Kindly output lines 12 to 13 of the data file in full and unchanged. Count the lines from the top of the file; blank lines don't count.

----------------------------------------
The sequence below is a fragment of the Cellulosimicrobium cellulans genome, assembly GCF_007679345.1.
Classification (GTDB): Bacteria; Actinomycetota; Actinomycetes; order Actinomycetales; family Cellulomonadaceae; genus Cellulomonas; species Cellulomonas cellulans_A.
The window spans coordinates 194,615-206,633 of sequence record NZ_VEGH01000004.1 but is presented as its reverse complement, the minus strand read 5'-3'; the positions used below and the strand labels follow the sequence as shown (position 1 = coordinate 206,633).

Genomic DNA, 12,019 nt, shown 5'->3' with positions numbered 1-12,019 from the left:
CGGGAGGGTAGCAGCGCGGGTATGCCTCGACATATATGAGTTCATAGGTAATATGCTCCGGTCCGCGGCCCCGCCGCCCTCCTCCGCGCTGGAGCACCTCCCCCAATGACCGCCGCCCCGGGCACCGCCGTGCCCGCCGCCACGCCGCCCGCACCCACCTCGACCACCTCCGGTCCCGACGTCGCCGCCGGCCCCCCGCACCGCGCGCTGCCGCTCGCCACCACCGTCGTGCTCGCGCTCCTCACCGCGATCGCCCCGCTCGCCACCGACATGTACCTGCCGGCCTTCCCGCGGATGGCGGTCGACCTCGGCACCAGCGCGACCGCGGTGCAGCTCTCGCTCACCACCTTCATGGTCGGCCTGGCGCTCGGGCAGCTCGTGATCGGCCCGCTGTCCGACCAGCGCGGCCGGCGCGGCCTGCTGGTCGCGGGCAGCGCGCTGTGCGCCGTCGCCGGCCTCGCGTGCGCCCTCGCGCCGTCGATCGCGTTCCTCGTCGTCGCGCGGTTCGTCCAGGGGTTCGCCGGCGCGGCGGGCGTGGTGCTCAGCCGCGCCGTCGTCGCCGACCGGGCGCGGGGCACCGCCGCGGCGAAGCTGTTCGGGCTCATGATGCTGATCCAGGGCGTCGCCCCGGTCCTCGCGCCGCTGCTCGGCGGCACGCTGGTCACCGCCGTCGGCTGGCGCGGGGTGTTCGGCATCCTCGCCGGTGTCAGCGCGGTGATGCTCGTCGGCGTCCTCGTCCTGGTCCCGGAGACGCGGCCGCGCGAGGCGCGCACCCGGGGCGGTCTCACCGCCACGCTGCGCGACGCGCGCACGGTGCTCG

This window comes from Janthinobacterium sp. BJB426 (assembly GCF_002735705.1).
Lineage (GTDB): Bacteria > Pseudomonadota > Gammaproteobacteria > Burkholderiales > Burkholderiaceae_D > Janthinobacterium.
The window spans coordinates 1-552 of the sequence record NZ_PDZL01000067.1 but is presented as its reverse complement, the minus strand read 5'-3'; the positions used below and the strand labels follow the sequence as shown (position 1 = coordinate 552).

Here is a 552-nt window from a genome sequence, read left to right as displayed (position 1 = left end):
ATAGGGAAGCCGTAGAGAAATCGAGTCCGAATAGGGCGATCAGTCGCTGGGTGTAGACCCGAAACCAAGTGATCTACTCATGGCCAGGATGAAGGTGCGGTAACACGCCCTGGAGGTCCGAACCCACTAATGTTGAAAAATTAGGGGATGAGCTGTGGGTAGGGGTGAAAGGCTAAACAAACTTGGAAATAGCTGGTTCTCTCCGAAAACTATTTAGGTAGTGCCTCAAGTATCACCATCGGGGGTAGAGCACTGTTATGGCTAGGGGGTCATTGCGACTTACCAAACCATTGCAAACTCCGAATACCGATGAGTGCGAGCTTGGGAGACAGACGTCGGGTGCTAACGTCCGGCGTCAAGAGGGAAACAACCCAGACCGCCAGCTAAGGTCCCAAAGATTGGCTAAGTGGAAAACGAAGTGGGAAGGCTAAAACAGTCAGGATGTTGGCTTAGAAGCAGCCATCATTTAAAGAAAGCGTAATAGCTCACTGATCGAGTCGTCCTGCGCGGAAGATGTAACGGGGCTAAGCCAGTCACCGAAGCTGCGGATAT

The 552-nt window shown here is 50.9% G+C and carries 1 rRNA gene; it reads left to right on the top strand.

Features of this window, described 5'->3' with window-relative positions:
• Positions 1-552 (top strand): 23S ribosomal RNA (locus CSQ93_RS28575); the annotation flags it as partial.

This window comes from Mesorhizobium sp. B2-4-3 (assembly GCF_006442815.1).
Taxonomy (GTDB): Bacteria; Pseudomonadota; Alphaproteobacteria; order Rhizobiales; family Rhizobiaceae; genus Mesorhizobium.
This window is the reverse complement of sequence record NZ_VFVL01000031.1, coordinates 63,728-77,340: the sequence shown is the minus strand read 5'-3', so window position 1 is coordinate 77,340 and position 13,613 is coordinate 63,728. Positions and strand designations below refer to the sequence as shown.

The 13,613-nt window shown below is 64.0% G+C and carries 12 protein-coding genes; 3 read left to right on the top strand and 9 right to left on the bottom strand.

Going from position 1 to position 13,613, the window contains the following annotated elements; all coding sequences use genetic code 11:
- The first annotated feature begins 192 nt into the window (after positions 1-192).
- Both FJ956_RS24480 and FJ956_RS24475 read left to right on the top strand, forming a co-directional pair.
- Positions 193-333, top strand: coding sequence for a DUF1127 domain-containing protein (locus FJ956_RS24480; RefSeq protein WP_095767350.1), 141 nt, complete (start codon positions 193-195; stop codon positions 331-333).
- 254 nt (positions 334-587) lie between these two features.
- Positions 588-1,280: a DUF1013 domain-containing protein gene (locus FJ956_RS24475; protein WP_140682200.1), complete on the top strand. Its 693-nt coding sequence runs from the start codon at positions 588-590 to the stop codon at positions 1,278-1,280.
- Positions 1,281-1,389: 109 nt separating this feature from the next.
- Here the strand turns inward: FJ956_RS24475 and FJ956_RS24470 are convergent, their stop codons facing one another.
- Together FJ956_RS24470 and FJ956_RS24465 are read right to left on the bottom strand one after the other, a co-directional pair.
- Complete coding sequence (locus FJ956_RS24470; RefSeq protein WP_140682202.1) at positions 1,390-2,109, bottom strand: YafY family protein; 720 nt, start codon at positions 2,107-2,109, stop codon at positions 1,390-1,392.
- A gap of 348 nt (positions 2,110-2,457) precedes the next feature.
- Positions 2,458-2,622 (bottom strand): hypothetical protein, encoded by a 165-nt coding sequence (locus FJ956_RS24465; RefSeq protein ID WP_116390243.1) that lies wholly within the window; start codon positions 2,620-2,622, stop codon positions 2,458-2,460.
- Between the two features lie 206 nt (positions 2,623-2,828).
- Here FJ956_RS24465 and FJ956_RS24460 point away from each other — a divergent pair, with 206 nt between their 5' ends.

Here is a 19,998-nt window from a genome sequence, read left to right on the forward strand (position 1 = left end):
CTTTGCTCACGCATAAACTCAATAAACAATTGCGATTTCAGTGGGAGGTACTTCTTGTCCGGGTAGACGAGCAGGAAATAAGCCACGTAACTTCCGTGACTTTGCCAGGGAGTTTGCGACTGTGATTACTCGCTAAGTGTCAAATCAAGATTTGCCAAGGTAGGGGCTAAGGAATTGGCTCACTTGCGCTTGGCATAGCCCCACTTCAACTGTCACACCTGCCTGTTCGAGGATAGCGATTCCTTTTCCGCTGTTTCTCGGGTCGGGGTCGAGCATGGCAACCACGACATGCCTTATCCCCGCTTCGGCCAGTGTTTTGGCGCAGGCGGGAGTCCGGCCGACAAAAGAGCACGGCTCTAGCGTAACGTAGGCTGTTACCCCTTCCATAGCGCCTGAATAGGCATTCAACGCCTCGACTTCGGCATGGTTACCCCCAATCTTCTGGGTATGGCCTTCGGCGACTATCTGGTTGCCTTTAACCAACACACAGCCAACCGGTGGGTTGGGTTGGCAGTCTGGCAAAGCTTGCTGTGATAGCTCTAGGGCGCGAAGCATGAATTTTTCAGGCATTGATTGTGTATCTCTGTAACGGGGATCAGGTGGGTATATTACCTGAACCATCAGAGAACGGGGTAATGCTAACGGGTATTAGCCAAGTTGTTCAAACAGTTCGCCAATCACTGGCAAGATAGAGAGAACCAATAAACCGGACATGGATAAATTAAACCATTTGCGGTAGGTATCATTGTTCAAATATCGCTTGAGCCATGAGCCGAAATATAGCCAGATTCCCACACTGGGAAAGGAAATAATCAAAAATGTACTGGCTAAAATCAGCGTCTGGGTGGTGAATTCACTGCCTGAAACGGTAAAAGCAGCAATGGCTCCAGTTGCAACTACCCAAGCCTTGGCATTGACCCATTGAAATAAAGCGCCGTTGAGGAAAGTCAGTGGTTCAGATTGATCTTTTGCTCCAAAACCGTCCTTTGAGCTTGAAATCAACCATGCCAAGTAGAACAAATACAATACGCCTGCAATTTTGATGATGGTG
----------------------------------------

Features of this window, described 5'->3' with window-relative positions:
• Positions 1-552 (top strand): 23S ribosomal RNA (locus CSQ93_RS28575); the annotation flags it as partial.